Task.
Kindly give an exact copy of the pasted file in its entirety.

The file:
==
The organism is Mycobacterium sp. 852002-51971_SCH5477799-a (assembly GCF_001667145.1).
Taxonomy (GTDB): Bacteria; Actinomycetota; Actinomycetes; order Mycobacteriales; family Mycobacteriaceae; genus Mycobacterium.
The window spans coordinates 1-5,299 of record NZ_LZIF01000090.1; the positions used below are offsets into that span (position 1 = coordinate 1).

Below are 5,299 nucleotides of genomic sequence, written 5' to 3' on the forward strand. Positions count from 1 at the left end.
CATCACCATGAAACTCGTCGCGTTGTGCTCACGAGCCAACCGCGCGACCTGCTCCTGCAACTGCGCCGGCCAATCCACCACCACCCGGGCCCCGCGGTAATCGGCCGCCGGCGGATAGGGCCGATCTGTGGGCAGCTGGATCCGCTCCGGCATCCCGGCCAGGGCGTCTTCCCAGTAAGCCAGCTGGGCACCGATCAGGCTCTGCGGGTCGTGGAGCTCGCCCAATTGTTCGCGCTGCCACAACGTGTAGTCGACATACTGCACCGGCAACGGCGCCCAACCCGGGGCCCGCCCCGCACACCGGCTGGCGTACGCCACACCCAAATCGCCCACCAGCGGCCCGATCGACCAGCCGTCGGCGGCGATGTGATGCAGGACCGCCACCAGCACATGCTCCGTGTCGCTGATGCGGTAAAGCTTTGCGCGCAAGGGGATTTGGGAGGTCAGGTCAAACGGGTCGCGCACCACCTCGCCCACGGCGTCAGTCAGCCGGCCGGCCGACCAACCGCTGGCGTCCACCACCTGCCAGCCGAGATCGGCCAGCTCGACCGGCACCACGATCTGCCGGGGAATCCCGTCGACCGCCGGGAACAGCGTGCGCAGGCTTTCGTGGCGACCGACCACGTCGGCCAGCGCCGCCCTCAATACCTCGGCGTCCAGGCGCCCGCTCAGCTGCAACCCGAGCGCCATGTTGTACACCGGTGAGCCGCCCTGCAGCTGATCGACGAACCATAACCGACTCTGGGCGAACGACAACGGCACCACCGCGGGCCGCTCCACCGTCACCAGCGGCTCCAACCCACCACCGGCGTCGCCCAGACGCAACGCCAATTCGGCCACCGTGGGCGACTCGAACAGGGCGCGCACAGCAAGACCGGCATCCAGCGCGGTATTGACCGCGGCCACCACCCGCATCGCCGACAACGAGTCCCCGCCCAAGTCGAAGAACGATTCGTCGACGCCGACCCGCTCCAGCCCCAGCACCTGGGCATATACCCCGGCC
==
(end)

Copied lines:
The organism is Mycobacterium sp. 852002-51971_SCH5477799-a (assembly GCF_001667145.1).
Taxonomy (GTDB): Bacteria; Actinomycetota; Actinomycetes; order Mycobacteriales; family Mycobacteriaceae; genus Mycobacterium.
The window spans coordinates 1-5,299 of record NZ_LZIF01000090.1; the positions used below are offsets into that span (position 1 = coordinate 1).

Below are 5,299 nucleotides of genomic sequence, written 5' to 3' on the forward strand. Positions count from 1 at the left end.
CATCACCATGAAACTCGTCGCGTTGTGCTCACGAGCCAACCGCGCGACCTGCTCCTGCAACTGCGCCGGCCAATCCACCACCACCCGGGCCCCGCGGTAATCGGCCGCCGGCGGATAGGGCCGATCTGTGGGCAGCTGGATCCGCTCCGGCATCCCGGCCAGGGCGTCTTCCCAGTAAGCCAGCTGGGCACCGATCAGGCTCTGCGGGTCGTGGAGCTCGCCCAATTGTTCGCGCTGCCACAACGTGTAGTCGACATACTGCACCGGCAACGGCGCCCAACCCGGGGCCCGCCCCGCACACCGGCTGGCGTACGCCACACCCAAATCGCCCACCAGCGGCCCGATCGACCAGCCGTCGGCGGCGATGTGATGCAGGACCGCCACCAGCACATGCTCCGTGTCGCTGATGCGGTAAAGCTTTGCGCGCAAGGGGATTTGGGAGGTCAGGTCAAACGGGTCGCGCACCACCTCGCCCACGGCGTCAGTCAGCCGGCCGGCCGACCAACCGCTGGCGTCCACCACCTGCCAGCCGAGATCGGCCAGCTCGACCGGCACCACGATCTGCCGGGGAATCCCGTCGACCGCCGGGAACAGCGTGCGCAGGCTTTCGTGGCGACCGACCACGTCGGCCAGCGCCGCCCTCAATACCTCGGCGTCCAGGCGCCCGCTCAGCTGCAACCCGAGCGCCATGTTGTACACCGGTGAGCCGCCCTGCAGCTGATCGACGAACCATAACCGACTCTGGGCGAACGACAACGGCACCACCGCGGGCCGCTCCACCGTCACCAGCGGCTCCAACCCACCACCGGCGTCGCCCAGACGCAACGCCAATTCGGCCACCGTGGGCGACTCGAACAGGGCGCGCACAGCAAGACCGGCATCCAGCGCGGTATTGACCGCGGCCACCACCCGCATCGCCGACAACGAGTCCCCGCCCAAGTCGAAGAACGATTCGTCGACGCCGACCCGCTCCAGCCCCAGCACCTGGGCATATACCCCGGCC